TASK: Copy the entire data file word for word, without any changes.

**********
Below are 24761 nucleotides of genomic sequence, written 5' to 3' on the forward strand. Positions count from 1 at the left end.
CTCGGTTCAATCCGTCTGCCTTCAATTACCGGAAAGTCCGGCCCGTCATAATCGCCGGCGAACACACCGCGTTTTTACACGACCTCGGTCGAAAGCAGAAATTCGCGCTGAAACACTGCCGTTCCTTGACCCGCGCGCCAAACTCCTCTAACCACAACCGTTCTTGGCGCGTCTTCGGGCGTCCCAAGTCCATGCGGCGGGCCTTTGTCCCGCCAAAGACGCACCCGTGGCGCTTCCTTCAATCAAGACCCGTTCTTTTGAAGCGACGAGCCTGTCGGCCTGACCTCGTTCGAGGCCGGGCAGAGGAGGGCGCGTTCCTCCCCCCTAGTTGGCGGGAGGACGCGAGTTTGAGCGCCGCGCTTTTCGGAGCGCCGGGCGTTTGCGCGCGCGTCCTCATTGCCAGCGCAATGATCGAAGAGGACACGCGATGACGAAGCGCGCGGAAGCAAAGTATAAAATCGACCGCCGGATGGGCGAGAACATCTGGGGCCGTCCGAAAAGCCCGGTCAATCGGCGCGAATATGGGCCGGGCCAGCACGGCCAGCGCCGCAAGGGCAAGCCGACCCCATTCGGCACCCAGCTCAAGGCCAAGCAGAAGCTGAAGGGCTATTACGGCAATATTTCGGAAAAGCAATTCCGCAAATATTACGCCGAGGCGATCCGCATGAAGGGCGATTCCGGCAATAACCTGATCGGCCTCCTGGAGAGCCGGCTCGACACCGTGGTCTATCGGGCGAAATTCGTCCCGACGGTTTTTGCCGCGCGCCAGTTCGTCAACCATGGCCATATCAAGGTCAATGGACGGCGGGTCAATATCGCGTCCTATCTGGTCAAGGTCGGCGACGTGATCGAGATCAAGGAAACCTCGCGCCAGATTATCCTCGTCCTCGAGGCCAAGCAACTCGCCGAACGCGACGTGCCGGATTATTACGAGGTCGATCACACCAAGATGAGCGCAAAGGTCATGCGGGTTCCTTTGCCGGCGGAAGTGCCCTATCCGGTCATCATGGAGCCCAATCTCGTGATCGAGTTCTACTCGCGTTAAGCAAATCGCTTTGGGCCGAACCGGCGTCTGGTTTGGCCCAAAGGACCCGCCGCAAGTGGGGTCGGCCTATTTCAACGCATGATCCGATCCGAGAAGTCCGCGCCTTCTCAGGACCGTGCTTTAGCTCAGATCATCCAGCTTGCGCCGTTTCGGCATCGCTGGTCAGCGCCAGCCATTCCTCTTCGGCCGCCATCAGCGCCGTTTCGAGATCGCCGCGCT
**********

Below are 24761 nucleotides of genomic sequence, written 5' to 3' on the forward strand. Positions count from 1 at the left end.
CTCGGTTCAATCCGTCTGCCTTCAATTACCGGAAAGTCCGGCCCGTCATAATCGCCGGCGAACACACCGCGTTTTTACACGACCTCGGTCGAAAGCAGAAATTCGCGCTGAAACACTGCCGTTCCTTGACCCGCGCGCCAAACTCCTCTAACCACAACCGTTCTTGGCGCGTCTTCGGGCGTCCCAAGTCCATGCGGCGGGCCTTTGTCCCGCCAAAGACGCACCCGTGGCGCTTCCTTCAATCAAGACCCGTTCTTTTGAAGCGACGAGCCTGTCGGCCTGACCTCGTTCGAGGCCGGGCAGAGGAGGGCGCGTTCCTCCCCCCTAGTTGGCGGGAGGACGCGAGTTTGAGCGCCGCGCTTTTCGGAGCGCCGGGCGTTTGCGCGCGCGTCCTCATTGCCAGCGCAATGATCGAAGAGGACACGCGATGACGAAGCGCGCGGAAGCAAAGTATAAAATCGACCGCCGGATGGGCGAGAACATCTGGGGCCGTCCGAAAAGCCCGGTCAATCGGCGCGAATATGGGCCGGGCCAGCACGGCCAGCGCCGCAAGGGCAAGCCGACCCCATTCGGCACCCAGCTCAAGGCCAAGCAGAAGCTGAAGGGCTATTACGGCAATATTTCGGAAAAGCAATTCCGCAAATATTACGCCGAGGCGATCCGCATGAAGGGCGATTCCGGCAATAACCTGATCGGCCTCCTGGAGAGCCGGCTCGACACCGTGGTCTATCGGGCGAAATTCGTCCCGACGGTTTTTGCCGCGCGCCAGTTCGTCAACCATGGCCATATCAAGGTCAATGGACGGCGGGTCAATATCGCGTCCTATCTGGTCAAGGTCGGCGACGTGATCGAGATCAAGGAAACCTCGCGCCAGATTATCCTCGTCCTCGAGGCCAAGCAACTCGCCGAACGCGACGTGCCGGATTATTACGAGGTCGATCACACCAAGATGAGCGCAAAGGTCATGCGGGTTCCTTTGCCGGCGGAAGTGCCCTATCCGGTCATCATGGAGCCCAATCTCGTGATCGAGTTCTACTCGCGTTAAGCAAATCGCTTTGGGCCGAACCGGCGTCTGGTTTGGCCCAAAGGACCCGCCGCAAGTGGGGTCGGCCTATTTCAACGCATGATCCGATCCGAGAAGTCCGCGCCTTCTCAGGACCGTGCTTTAGCTCAGATCATCCAGCTTGCGCCGTTTCGGCATCGCTGGTCAGCGCCAGCCATTCCTCTTCGGCCGCCATCAGCGCCGTTTCGAGATCGCCGCGCT